I had the issue taken care of and then sold the horn. I miss the sound of that horn but the keywork wasn't great for me - right hand side keys I felt were too high, not away from the horn but too far up the body tube. The build quality was terrible as well. Corks, felts, and pads fell off of it regularly and the left hand thumb rest even fell off one night. It was by far the most unreliable horn I've ever owned.
 

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Hi, this is very very interesting. I have a Series I 80 tenor that has ever since given me that G/G# problem in the middle register, exactly as The Big Woo has described it. I never had the idea it could be the horn, just me not good enough to play a Selmer. And yes, I do not have this issue on my other tenors. I麓ll forward this thread to my tech. Thanks SOTW!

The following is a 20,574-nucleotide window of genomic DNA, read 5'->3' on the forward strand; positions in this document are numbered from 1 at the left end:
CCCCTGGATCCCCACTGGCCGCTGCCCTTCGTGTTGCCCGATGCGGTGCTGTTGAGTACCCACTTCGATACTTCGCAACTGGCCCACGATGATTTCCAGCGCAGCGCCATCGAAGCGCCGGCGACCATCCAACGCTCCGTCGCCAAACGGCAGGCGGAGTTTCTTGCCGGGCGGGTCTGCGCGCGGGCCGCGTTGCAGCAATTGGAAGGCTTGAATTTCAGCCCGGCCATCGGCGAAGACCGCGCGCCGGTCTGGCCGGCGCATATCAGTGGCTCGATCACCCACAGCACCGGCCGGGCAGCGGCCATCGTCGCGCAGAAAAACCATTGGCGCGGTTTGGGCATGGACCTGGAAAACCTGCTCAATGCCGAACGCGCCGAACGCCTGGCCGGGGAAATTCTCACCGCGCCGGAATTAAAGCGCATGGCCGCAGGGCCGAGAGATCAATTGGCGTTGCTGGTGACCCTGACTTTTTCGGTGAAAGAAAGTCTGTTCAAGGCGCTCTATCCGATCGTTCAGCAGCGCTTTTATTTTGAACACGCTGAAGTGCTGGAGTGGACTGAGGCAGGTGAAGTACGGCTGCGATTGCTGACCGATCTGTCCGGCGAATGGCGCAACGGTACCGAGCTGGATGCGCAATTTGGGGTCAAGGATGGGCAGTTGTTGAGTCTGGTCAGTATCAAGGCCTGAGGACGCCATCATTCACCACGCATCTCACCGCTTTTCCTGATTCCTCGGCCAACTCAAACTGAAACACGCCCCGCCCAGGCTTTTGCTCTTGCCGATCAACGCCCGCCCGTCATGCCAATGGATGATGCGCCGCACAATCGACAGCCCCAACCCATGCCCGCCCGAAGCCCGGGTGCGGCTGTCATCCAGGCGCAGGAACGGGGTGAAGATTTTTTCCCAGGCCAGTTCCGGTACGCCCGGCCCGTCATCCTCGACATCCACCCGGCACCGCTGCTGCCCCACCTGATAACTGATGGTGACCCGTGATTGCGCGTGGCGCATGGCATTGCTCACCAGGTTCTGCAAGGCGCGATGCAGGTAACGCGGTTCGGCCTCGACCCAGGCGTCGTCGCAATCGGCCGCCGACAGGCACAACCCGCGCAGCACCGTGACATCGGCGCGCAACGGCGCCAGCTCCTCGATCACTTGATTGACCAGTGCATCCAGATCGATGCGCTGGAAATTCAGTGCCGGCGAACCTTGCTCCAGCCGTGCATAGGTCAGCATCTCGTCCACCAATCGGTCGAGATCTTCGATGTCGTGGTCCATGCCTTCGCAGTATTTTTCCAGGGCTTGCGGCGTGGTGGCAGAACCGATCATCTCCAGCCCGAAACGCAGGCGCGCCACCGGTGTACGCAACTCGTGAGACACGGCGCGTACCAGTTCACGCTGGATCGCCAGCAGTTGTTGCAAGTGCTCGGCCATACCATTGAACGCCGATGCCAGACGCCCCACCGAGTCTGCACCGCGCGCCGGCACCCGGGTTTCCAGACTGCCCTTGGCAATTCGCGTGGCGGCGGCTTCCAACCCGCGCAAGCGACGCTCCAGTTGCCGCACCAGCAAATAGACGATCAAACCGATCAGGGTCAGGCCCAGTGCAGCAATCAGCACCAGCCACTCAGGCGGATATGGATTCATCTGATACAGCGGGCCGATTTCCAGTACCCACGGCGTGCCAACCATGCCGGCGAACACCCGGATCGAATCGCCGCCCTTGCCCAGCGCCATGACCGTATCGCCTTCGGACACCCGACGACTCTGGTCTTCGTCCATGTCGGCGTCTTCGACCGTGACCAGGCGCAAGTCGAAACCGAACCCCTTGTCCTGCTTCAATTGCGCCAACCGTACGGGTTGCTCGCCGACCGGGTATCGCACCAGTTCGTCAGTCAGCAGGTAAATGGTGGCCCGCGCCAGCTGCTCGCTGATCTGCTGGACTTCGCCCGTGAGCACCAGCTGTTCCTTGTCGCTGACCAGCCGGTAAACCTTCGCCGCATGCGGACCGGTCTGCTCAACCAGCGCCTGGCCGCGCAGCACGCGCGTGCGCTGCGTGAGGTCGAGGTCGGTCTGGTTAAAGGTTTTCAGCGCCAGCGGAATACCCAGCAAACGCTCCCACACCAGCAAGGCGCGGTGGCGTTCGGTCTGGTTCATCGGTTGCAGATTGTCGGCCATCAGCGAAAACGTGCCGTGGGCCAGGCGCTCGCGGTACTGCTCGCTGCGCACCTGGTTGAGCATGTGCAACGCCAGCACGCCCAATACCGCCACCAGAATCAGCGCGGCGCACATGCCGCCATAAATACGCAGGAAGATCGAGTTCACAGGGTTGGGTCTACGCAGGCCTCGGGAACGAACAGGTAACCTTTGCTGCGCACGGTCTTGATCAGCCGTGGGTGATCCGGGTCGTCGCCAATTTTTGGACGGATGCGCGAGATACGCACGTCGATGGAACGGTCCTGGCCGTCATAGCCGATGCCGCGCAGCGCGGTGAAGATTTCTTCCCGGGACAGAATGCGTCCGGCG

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So my side octave vent was 2,49 mm. Now it is 2,54 mm, my tech even custom made a drill. And: no more split tones on G and G#, D is more stable, even when playing super soft. That worked really well. Two thumbs up for SOTW and The Big Woo.(y)(y)
 

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What a great tip. Thanks for sharing, Big Woo.